How can I protect my baby's health and safety if my labor is induced?
- Choose to be induced only for a medical reason. Induction without a medical reason exposes your baby to procedures and drugs that can be risky, without counter-balancing benefits.
- Be as certain as possible that the baby's lungs are fully developed. Babies born before the lungs are fully developed may have serious breathing problems that require respiratory support in an intensive care unit. If you are certain about your estimated due date, waiting until 39 completed weeks of pregnancy is a reliable way to help ensure that the baby's lungs will be developed. If you are not sure of your estimated due date, or your care provider is recommending medically necessary induction before 39 completed weeks, an amniocentesis (using a needle to remove a small amount of amniotic fluid) and testing can estimate lung development. If you need to have labor induced before the lungs are developed, your provider can give you a medication to speed up lung development. Be aware that some babies may still experience respiratory distress or other poor health outcomes even if you take these steps.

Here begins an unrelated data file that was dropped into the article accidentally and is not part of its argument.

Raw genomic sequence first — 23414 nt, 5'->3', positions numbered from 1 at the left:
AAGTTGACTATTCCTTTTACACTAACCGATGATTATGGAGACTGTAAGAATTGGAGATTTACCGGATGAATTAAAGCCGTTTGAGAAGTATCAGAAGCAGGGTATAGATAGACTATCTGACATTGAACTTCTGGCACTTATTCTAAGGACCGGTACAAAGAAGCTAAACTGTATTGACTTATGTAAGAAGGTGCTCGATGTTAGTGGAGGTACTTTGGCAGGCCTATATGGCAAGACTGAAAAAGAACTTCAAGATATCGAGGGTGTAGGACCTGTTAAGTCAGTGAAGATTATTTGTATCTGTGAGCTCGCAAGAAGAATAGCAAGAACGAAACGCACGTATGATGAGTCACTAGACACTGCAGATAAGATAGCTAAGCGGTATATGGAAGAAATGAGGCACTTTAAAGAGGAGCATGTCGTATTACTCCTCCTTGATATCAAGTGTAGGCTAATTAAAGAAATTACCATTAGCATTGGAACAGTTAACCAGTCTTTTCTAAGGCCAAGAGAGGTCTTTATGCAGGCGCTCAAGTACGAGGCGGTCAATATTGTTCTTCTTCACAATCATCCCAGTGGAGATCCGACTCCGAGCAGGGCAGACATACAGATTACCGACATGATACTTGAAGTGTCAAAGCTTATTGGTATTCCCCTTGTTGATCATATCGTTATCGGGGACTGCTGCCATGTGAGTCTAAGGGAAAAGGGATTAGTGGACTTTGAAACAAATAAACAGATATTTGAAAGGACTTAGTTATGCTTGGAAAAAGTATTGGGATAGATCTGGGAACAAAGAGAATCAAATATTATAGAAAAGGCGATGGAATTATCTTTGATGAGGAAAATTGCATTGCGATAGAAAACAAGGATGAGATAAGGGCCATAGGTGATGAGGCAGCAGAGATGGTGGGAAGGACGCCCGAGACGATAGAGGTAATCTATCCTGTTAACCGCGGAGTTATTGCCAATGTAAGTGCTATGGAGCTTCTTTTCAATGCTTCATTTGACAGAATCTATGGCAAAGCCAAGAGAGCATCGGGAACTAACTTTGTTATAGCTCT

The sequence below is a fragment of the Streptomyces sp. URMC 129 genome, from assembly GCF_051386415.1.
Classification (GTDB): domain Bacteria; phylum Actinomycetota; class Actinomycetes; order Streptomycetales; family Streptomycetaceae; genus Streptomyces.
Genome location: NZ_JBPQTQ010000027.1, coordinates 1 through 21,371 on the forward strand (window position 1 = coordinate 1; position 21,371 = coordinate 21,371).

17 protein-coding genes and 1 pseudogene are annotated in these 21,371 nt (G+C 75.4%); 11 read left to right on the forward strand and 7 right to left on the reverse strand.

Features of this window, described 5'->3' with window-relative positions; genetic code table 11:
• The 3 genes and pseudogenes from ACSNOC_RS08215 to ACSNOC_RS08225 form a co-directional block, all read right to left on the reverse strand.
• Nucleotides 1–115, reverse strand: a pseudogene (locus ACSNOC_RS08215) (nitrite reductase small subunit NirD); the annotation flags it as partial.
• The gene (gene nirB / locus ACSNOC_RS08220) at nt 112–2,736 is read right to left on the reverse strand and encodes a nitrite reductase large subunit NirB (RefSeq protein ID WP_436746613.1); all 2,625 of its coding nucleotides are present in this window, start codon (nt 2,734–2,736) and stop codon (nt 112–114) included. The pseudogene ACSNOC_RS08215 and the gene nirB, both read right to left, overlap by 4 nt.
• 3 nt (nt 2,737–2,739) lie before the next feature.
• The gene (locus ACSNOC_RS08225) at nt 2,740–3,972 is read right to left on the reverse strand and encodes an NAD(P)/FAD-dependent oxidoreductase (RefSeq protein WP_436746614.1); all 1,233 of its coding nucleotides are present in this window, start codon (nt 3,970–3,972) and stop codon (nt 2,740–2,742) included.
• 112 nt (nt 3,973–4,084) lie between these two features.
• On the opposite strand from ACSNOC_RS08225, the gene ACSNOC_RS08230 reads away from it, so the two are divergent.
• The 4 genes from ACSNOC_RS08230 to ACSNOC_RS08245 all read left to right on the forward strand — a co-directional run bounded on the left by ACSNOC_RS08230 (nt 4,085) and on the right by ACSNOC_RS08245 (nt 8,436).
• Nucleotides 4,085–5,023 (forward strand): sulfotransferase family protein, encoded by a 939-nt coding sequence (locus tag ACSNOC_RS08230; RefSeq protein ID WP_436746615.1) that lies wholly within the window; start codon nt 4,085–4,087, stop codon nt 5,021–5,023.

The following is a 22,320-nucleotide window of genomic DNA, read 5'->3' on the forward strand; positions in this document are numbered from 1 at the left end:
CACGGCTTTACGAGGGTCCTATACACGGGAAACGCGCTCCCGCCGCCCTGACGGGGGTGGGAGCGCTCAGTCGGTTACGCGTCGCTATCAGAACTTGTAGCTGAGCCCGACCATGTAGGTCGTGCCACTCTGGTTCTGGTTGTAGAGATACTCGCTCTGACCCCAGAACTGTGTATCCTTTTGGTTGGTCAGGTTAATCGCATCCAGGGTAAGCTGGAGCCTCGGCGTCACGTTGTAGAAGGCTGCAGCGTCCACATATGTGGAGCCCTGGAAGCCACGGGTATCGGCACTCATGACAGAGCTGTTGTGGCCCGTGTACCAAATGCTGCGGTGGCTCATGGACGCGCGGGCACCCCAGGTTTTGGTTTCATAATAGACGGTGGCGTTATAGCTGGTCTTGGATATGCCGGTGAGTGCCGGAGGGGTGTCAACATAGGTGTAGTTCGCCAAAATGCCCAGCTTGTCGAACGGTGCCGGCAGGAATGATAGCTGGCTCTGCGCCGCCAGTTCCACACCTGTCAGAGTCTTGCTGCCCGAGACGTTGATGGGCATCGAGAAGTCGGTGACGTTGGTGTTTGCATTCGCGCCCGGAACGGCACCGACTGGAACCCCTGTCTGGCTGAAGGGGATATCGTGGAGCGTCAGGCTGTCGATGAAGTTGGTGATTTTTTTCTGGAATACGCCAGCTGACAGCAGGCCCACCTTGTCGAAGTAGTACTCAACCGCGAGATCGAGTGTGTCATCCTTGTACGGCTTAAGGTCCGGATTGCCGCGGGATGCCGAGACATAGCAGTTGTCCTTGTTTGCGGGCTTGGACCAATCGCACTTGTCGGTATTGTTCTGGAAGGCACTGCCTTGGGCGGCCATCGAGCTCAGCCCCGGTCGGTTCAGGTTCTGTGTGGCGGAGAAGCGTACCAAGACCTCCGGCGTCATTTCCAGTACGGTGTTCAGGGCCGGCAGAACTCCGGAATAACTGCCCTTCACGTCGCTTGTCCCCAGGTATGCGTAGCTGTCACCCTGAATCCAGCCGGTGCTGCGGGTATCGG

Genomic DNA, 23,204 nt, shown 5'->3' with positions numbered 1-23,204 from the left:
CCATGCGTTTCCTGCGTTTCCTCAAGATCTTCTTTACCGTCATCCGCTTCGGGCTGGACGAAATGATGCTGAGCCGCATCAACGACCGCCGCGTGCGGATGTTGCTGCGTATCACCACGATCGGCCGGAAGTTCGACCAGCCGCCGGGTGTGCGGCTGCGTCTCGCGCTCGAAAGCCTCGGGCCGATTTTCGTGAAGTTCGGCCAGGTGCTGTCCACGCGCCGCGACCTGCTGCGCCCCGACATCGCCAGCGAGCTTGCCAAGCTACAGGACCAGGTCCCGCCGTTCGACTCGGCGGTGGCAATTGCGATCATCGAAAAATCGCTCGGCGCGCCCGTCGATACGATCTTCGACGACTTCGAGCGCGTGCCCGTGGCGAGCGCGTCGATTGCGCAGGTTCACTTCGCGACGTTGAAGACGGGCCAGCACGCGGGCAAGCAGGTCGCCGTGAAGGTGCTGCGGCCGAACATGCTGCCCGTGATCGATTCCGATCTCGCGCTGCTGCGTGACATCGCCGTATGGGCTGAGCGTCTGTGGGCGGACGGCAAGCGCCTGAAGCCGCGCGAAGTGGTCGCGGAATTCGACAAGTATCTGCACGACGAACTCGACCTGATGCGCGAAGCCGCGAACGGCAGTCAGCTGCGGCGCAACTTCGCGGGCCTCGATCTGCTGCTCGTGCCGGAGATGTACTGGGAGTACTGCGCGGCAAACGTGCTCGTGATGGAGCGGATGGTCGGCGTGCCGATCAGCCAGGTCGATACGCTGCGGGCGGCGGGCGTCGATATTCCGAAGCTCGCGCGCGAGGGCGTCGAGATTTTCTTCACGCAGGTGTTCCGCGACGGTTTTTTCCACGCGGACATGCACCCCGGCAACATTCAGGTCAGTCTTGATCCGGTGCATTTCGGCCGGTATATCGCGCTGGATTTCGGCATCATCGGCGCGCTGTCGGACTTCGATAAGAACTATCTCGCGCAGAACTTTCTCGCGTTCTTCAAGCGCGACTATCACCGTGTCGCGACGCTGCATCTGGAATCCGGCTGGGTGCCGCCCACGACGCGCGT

- Tell your care provider if your contractions seem to be lasting more than a minute-and-a-half or are coming more often than every 2-3 minutes. These are signs that your uterus may be overstimulated by the medications used to induce labor, and this can decrease the amount of oxygen available for your baby. Your provider can adjust the dose of your medication and try other techniques to allow more oxygen to your baby.